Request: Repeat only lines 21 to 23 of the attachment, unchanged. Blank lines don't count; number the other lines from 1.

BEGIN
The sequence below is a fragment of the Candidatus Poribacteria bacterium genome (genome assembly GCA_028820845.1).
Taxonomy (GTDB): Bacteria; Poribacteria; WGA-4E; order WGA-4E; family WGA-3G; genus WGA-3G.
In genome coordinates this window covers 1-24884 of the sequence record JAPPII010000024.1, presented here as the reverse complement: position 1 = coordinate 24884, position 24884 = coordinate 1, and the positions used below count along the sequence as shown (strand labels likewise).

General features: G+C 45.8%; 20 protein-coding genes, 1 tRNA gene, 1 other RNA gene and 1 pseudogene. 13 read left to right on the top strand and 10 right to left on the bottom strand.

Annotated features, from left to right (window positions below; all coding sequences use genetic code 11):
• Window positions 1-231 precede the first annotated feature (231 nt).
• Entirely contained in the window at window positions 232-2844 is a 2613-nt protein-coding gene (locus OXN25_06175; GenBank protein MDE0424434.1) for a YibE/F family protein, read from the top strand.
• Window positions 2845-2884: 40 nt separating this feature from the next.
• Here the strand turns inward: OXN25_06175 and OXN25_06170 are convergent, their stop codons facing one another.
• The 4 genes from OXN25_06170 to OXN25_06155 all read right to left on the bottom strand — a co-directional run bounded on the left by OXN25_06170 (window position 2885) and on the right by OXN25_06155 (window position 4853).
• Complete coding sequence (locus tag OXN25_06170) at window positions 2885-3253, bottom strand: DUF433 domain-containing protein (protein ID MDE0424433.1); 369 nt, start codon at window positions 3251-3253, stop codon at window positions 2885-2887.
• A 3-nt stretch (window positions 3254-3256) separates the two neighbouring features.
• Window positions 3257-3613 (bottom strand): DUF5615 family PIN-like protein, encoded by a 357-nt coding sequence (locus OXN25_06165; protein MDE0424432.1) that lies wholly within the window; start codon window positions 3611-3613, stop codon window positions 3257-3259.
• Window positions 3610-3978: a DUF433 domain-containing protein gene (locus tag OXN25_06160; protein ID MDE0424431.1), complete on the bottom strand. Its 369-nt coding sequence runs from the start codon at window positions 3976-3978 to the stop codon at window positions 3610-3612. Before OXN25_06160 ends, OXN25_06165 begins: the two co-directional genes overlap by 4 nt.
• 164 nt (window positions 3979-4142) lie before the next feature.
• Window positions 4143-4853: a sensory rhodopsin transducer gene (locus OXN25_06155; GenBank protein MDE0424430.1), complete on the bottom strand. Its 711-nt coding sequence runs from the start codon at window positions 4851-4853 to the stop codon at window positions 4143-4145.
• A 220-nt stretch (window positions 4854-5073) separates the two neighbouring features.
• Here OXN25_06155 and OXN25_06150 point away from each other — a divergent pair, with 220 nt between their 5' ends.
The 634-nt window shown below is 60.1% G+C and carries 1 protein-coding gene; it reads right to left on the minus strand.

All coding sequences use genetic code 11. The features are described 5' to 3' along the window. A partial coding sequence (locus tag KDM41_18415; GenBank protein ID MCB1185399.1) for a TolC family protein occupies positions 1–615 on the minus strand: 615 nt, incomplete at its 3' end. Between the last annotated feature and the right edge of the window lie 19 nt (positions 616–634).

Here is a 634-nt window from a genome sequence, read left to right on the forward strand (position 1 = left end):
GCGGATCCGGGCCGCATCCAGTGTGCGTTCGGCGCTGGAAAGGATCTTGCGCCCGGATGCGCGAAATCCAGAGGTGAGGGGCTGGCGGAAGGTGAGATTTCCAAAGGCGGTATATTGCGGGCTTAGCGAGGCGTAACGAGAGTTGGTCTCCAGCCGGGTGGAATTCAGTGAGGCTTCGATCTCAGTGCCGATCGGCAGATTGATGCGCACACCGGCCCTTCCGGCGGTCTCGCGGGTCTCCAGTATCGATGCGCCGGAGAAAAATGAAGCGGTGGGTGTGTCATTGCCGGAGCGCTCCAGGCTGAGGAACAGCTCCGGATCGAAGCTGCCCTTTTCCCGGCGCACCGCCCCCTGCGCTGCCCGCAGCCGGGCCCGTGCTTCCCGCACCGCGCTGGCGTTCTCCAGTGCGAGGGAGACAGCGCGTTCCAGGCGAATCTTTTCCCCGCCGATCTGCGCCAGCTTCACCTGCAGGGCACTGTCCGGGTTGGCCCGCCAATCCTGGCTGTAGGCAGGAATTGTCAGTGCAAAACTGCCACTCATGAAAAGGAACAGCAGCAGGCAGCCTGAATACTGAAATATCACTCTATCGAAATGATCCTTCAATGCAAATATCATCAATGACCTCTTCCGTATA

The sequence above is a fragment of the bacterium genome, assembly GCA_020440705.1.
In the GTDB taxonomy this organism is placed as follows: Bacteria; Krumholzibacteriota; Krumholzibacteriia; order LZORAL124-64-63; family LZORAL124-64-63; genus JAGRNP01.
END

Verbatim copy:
Here is a 634-nt window from a genome sequence, read left to right on the forward strand (position 1 = left end):
GCGGATCCGGGCCGCATCCAGTGTGCGTTCGGCGCTGGAAAGGATCTTGCGCCCGGATGCGCGAAATCCAGAGGTGAGGGGCTGGCGGAAGGTGAGATTTCCAAAGGCGGTATATTGCGGGCTTAGCGAGGCGTAACGAGAGTTGGTCTCCAGCCGGGTGGAATTCAGTGAGGCTTCGATCTCAGTGCCGATCGGCAGATTGATGCGCACACCGGCCCTTCCGGCGGTCTCGCGGGTCTCCAGTATCGATGCGCCGGAGAAAAATGAAGCGGTGGGTGTGTCATTGCCGGAGCGCTCCAGGCTGAGGAACAGCTCCGGATCGAAGCTGCCCTTTTCCCGGCGCACCGCCCCCTGCGCTGCCCGCAGCCGGGCCCGTGCTTCCCGCACCGCGCTGGCGTTCTCCAGTGCGAGGGAGACAGCGCGTTCCAGGCGAATCTTTTCCCCGCCGATCTGCGCCAGCTTCACCTGCAGGGCACTGTCCGGGTTGGCCCGCCAATCCTGGCTGTAGGCAGGAATTGTCAGTGCAAAACTGCCACTCATGAAAAGGAACAGCAGCAGGCAGCCTGAATACTGAAATATCACTCTATCGAAATGATCCTTCAATGCAAATATCATCAATGACCTCTTCCGTATA

The sequence above is a fragment of the bacterium genome, assembly GCA_020440705.1.